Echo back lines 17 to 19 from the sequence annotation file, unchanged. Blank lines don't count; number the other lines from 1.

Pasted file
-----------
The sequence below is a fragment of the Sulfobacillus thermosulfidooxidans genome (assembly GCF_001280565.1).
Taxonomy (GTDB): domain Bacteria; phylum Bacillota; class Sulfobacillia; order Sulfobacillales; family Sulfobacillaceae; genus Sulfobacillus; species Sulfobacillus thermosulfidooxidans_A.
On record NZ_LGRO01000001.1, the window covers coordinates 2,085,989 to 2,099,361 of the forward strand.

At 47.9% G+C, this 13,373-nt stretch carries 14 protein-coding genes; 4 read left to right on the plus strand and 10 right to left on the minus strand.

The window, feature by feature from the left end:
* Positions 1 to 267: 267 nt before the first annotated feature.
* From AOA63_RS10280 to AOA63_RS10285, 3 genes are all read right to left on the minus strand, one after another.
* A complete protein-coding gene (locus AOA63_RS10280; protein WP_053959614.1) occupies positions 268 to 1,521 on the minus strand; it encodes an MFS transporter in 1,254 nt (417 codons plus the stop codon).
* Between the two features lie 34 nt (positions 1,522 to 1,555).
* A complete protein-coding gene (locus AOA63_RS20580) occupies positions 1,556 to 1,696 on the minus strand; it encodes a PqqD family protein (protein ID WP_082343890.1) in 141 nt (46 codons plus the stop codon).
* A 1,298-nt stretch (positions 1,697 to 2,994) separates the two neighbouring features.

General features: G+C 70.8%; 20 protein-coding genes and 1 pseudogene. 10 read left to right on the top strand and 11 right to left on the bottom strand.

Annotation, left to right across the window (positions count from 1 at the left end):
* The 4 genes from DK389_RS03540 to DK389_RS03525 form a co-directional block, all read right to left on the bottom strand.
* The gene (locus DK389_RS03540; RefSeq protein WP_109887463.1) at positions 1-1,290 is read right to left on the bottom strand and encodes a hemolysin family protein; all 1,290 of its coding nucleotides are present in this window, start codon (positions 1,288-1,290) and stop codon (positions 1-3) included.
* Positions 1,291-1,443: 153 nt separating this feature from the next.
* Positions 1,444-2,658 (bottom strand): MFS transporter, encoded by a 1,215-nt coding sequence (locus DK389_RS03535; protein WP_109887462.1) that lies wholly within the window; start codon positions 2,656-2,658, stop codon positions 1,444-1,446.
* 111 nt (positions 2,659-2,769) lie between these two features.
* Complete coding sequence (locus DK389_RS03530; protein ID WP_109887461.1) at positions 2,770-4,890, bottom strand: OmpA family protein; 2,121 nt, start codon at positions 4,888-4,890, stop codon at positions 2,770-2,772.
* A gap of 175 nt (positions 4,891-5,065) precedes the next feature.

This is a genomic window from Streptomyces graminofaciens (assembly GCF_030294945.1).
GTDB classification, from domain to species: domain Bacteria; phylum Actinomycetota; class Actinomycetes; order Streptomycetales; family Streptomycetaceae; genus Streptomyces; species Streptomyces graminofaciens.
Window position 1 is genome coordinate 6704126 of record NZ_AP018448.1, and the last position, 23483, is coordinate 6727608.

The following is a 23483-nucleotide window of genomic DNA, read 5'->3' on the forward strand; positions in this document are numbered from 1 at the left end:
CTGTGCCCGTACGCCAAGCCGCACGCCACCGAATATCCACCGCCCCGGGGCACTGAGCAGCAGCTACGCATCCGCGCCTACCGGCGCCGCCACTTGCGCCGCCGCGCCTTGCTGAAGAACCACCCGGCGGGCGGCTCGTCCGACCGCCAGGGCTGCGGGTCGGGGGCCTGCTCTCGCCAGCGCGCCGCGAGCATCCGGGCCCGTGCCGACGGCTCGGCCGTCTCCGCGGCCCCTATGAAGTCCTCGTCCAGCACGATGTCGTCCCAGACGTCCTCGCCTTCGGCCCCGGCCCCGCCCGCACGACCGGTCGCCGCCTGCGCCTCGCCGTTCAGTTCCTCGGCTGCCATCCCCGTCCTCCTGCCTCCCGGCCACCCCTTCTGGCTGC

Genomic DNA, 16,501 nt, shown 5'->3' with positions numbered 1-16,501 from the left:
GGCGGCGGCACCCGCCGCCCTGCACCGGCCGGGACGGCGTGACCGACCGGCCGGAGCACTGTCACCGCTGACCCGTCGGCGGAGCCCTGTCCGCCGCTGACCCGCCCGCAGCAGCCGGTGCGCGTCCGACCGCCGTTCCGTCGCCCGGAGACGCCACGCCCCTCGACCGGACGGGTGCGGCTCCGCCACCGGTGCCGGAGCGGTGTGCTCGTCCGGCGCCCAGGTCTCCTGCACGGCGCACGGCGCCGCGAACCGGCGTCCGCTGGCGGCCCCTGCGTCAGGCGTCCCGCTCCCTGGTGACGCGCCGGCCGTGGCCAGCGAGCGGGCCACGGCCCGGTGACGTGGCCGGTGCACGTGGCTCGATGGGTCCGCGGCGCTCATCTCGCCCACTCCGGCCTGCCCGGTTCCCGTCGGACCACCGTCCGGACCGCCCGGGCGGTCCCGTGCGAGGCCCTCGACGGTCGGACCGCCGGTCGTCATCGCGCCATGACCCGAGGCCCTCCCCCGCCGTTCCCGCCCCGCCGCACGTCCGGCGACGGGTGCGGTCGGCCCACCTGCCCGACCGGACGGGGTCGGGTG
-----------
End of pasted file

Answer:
* Positions 1,444-2,658 (bottom strand): MFS transporter, encoded by a 1,215-nt coding sequence (locus DK389_RS03535; protein WP_109887462.1) that lies wholly within the window; start codon positions 2,656-2,658, stop codon positions 1,444-1,446.
* 111 nt (positions 2,659-2,769) lie between these two features.
* Complete coding sequence (locus DK389_RS03530; protein ID WP_109887461.1) at positions 2,770-4,890, bottom strand: OmpA family protein; 2,121 nt, start codon at positions 4,888-4,890, stop codon at positions 2,770-2,772.